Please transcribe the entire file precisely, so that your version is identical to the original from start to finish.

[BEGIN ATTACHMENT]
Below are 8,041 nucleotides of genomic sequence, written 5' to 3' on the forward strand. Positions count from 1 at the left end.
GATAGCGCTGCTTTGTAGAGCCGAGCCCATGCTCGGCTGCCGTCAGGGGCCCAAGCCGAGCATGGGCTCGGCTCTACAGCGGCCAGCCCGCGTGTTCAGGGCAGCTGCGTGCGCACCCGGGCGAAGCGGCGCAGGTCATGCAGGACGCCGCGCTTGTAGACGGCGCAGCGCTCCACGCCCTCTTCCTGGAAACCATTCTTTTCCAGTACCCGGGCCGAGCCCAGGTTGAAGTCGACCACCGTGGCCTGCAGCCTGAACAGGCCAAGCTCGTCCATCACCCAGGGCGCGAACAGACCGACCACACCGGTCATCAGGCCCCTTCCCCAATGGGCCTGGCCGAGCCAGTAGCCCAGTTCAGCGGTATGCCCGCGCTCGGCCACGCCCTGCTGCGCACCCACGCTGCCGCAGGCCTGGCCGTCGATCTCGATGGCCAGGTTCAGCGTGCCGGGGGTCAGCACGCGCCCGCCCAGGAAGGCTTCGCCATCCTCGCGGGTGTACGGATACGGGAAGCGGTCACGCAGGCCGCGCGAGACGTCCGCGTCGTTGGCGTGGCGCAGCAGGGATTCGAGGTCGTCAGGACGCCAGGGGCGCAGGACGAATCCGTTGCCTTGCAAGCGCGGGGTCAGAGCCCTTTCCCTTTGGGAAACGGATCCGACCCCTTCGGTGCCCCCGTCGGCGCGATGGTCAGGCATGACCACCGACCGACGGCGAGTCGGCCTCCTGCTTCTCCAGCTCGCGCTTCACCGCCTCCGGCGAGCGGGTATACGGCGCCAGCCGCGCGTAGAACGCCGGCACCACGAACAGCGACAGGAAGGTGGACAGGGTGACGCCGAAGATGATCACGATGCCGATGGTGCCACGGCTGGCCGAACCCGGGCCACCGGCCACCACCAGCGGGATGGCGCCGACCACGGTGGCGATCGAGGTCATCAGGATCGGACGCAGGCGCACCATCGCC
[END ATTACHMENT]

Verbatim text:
Below are 8,041 nucleotides of genomic sequence, written 5' to 3' on the forward strand. Positions count from 1 at the left end.
GATAGCGCTGCTTTGTAGAGCCGAGCCCATGCTCGGCTGCCGTCAGGGGCCCAAGCCGAGCATGGGCTCGGCTCTACAGCGGCCAGCCCGCGTGTTCAGGGCAGCTGCGTGCGCACCCGGGCGAAGCGGCGCAGGTCATGCAGGACGCCGCGCTTGTAGACGGCGCAGCGCTCCACGCCCTCTTCCTGGAAACCATTCTTTTCCAGTACCCGGGCCGAGCCCAGGTTGAAGTCGACCACCGTGGCCTGCAGCCTGAACAGGCCAAGCTCGTCCATCACCCAGGGCGCGAACAGACCGACCACACCGGTCATCAGGCCCCTTCCCCAATGGGCCTGGCCGAGCCAGTAGCCCAGTTCAGCGGTATGCCCGCGCTCGGCCACGCCCTGCTGCGCACCCACGCTGCCGCAGGCCTGGCCGTCGATCTCGATGGCCAGGTTCAGCGTGCCGGGGGTCAGCACGCGCCCGCCCAGGAAGGCTTCGCCATCCTCGCGGGTGTACGGATACGGGAAGCGGTCACGCAGGCCGCGCGAGACGTCCGCGTCGTTGGCGTGGCGCAGCAGGGATTCGAGGTCGTCAGGACGCCAGGGGCGCAGGACGAATCCGTTGCCTTGCAAGCGCGGGGTCAGAGCCCTTTCCCTTTGGGAAACGGATCCGACCCCTTCGGTGCCCCCGTCGGCGCGATGGTCAGGCATGACCACCGACCGACGGCGAGTCGGCCTCCTGCTTCTCCAGCTCGCGCTTCACCGCCTCCGGCGAGCGGGTATACGGCGCCAGCCGCGCGTAGAACGCCGGCACCACGAACAGCGACAGGAAGGTGGACAGGGTGACGCCGAAGATGATCACGATGCCGATGGTGCCACGGCTGGCCGAACCCGGGCCACCGGCCACCACCAGCGGGATGGCGCCGACCACGGTGGCGATCGAGGTCATCAGGATCGGACGCAGGCGCACCATCGCC